By Kathryn Siebel
Published by Oxford University Press
ISBN 97801927 458 66
A title, like a book cover, is often the first thing that makes someone pick up a particular book in a bookshop. A title as bland as Missing Arabella isn’t going to say “Read me! I’m interesting!” to many bookworms, which is a great pity, because behind this unimaginative intro is an excellent debut novel from a new and promising YA writer.
Arabella and Henrietta are identical twins, but they are miles apart in personality. The gap between them was obvious at birth. Even as a newborn, Arabella was blessed with smiles and a sunny, attractive demeanour, while Henrietta was not. As young girls, they get along well, though. It’s the adults who notice their differences and act accordingly. Arabella and Henrietta would have a very different story if there were no adults around.
The two girls may be twins but they have separate birthdays: Arabella was born at the end of April 2, and Henrietta entered the world a few minutes later on the day after. Good parents, of course, don’t favour one child above another, but Mr and Mrs Osgood don’t know this rule.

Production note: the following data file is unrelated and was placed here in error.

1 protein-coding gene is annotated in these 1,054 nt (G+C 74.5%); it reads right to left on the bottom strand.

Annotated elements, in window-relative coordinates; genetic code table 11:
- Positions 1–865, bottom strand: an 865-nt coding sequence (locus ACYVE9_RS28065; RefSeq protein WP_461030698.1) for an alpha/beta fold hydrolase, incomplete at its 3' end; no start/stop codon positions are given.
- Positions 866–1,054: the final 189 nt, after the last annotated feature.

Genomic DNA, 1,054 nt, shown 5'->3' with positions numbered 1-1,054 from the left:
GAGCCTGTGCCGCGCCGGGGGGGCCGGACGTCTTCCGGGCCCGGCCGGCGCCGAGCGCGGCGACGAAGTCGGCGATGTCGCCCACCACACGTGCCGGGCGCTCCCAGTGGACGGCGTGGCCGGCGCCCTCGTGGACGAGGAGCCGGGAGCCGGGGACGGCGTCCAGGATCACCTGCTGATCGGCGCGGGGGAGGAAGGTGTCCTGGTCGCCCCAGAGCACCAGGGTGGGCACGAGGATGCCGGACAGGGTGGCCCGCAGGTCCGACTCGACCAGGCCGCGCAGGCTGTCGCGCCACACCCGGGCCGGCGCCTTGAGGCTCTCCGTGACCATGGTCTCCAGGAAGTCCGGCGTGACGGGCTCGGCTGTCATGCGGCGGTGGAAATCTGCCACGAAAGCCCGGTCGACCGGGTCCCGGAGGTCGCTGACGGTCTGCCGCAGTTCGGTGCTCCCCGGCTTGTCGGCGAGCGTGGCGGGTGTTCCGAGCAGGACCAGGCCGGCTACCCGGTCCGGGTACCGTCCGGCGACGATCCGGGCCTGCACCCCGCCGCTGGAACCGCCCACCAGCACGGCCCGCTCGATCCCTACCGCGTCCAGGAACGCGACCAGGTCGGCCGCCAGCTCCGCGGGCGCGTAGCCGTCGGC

Arabella with her smiles and good nature is showered with love and affection, while Henrietta, serious and shy, is pushed to one side and sometimes totally forgotten by both parents and household servants.
That doesn’t affect the girls’ relationship until one day when Henrietta’s tolerance of the situation cracks. She devises a plan that will make the two of them equal. But her plan misfires, and a severe punishment is meted out to the poor girl by her mean parents.
For the first time in their lives, the sisters are separated. Henrietta is sent away to live with an eccentric old aunt. It doesn’t take long for the Osgood parents to forget Henrietta, but Arabella doesn’t forget. She works out a plan to leave home and go find her sister. And so, one twin sets off into the unknown in search of her lost other half. What is going to happen to her along the way?
Missing Arabella is a tale of adventure, comedy, mischief, the power of friendship and that special bond that exists between sisters. An unnamed mother recounts the story to her daughter, whose interruptions form an intriguing framework to the tale that Kathryn Siebel has to tell.
And for once, the black and white drawings that head each chapter contribute to the Gothic atmosphere that mists through the whole novel. This is a highly entertaining read even if you don’t have a twin, or parents who are mean to you because of a bubblier and smilier sibling.
John Millen can be contacted on MillenBookshelf@aol.com